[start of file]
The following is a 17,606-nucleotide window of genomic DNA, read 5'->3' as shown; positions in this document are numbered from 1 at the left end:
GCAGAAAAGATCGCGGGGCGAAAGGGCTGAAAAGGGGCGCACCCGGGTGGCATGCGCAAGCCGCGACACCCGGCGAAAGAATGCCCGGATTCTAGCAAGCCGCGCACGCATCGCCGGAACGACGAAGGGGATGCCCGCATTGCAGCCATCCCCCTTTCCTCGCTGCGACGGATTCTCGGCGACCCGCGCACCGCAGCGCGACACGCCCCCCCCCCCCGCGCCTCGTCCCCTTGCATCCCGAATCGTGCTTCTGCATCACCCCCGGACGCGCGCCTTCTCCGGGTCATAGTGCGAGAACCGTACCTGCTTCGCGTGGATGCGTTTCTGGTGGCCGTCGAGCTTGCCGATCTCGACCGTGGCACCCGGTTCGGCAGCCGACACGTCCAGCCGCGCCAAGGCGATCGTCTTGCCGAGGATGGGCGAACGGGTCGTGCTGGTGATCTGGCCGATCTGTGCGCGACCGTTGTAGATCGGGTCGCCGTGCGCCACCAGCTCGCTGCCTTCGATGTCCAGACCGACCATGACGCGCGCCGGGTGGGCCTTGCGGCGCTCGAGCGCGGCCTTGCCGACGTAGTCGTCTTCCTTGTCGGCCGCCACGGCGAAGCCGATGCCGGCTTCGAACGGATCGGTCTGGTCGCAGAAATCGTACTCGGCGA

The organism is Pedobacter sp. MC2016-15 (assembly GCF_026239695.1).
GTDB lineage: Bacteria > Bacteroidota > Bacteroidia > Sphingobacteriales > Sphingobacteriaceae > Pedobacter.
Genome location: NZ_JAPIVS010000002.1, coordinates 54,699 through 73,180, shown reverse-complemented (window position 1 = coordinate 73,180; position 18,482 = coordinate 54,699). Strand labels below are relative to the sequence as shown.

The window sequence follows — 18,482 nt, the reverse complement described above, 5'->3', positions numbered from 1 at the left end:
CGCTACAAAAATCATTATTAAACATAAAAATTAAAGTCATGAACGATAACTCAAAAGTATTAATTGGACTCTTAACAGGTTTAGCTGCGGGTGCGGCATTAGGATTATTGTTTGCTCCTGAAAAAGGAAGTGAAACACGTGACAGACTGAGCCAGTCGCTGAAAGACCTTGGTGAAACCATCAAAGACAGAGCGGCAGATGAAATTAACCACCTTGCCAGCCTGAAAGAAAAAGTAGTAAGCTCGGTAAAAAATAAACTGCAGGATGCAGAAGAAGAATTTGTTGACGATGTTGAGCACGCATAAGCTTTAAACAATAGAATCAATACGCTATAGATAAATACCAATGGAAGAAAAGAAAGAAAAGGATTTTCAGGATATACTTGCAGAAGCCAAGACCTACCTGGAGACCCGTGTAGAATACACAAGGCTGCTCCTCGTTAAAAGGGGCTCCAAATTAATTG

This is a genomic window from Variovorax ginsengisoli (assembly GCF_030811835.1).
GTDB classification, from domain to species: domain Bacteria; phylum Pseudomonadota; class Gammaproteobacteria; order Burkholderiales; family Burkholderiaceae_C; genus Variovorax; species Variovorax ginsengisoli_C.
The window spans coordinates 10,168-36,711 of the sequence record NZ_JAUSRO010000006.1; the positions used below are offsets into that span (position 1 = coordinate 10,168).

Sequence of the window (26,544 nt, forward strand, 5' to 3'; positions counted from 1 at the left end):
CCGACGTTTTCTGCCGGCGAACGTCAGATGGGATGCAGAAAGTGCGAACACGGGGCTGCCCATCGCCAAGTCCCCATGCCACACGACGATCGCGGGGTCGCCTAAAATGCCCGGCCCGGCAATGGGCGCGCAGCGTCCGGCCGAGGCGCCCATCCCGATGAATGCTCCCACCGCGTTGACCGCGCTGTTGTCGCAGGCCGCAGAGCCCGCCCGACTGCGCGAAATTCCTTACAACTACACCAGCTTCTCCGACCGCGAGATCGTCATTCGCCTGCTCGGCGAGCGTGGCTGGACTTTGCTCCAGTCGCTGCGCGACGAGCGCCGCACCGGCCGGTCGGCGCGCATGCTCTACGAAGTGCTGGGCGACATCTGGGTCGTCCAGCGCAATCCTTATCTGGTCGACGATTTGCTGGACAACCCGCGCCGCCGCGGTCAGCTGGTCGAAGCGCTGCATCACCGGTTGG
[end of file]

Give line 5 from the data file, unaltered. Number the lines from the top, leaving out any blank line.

Genome location: NZ_JAPIVS010000002.1, coordinates 54,699 through 73,180, shown reverse-complemented (window position 1 = coordinate 73,180; position 18,482 = coordinate 54,699). Strand labels below are relative to the sequence as shown.